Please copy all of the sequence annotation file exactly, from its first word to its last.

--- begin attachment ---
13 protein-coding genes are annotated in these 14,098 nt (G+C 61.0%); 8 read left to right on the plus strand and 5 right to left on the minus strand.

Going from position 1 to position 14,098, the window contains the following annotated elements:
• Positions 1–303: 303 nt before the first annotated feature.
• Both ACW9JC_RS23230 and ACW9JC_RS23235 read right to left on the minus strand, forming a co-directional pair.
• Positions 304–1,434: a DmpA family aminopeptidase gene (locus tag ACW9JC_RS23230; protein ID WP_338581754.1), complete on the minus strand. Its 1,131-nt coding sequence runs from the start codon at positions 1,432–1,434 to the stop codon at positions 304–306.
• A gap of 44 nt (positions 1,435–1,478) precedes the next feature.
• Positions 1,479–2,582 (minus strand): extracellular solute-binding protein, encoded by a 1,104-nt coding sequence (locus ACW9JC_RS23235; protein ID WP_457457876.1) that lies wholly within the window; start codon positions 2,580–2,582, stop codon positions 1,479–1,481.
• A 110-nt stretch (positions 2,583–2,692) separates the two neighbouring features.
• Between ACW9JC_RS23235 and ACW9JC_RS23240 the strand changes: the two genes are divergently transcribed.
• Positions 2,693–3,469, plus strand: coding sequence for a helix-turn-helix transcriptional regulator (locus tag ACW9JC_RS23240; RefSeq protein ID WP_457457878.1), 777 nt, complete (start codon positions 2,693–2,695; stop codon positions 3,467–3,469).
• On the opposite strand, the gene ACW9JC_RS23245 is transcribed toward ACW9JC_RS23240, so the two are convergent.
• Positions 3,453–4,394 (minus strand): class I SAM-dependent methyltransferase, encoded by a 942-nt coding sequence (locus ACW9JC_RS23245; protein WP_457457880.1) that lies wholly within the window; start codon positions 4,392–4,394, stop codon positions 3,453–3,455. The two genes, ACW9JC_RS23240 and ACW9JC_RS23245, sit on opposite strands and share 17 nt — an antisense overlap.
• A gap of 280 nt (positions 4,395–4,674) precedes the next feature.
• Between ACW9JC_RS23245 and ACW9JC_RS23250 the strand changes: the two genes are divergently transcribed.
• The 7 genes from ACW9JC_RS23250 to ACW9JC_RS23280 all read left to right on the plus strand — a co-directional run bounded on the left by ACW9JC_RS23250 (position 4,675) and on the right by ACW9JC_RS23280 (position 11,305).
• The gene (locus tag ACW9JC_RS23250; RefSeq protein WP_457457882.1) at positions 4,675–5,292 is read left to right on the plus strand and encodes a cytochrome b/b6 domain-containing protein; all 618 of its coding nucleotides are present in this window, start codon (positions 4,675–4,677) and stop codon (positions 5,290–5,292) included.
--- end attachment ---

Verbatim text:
13 protein-coding genes are annotated in these 14,098 nt (G+C 61.0%); 8 read left to right on the plus strand and 5 right to left on the minus strand.

Going from position 1 to position 14,098, the window contains the following annotated elements:
• Positions 1–303: 303 nt before the first annotated feature.
• Both ACW9JC_RS23230 and ACW9JC_RS23235 read right to left on the minus strand, forming a co-directional pair.
• Positions 304–1,434: a DmpA family aminopeptidase gene (locus tag ACW9JC_RS23230; protein ID WP_338581754.1), complete on the minus strand. Its 1,131-nt coding sequence runs from the start codon at positions 1,432–1,434 to the stop codon at positions 304–306.
• A gap of 44 nt (positions 1,435–1,478) precedes the next feature.
• Positions 1,479–2,582 (minus strand): extracellular solute-binding protein, encoded by a 1,104-nt coding sequence (locus ACW9JC_RS23235; protein ID WP_457457876.1) that lies wholly within the window; start codon positions 2,580–2,582, stop codon positions 1,479–1,481.
• A 110-nt stretch (positions 2,583–2,692) separates the two neighbouring features.
• Between ACW9JC_RS23235 and ACW9JC_RS23240 the strand changes: the two genes are divergently transcribed.
• Positions 2,693–3,469, plus strand: coding sequence for a helix-turn-helix transcriptional regulator (locus tag ACW9JC_RS23240; RefSeq protein ID WP_457457878.1), 777 nt, complete (start codon positions 2,693–2,695; stop codon positions 3,467–3,469).
• On the opposite strand, the gene ACW9JC_RS23245 is transcribed toward ACW9JC_RS23240, so the two are convergent.
• Positions 3,453–4,394 (minus strand): class I SAM-dependent methyltransferase, encoded by a 942-nt coding sequence (locus ACW9JC_RS23245; protein WP_457457880.1) that lies wholly within the window; start codon positions 4,392–4,394, stop codon positions 3,453–3,455. The two genes, ACW9JC_RS23240 and ACW9JC_RS23245, sit on opposite strands and share 17 nt — an antisense overlap.
• A gap of 280 nt (positions 4,395–4,674) precedes the next feature.
• Between ACW9JC_RS23245 and ACW9JC_RS23250 the strand changes: the two genes are divergently transcribed.
• The 7 genes from ACW9JC_RS23250 to ACW9JC_RS23280 all read left to right on the plus strand — a co-directional run bounded on the left by ACW9JC_RS23250 (position 4,675) and on the right by ACW9JC_RS23280 (position 11,305).
• The gene (locus tag ACW9JC_RS23250; RefSeq protein WP_457457882.1) at positions 4,675–5,292 is read left to right on the plus strand and encodes a cytochrome b/b6 domain-containing protein; all 618 of its coding nucleotides are present in this window, start codon (positions 4,675–4,677) and stop codon (positions 5,290–5,292) included.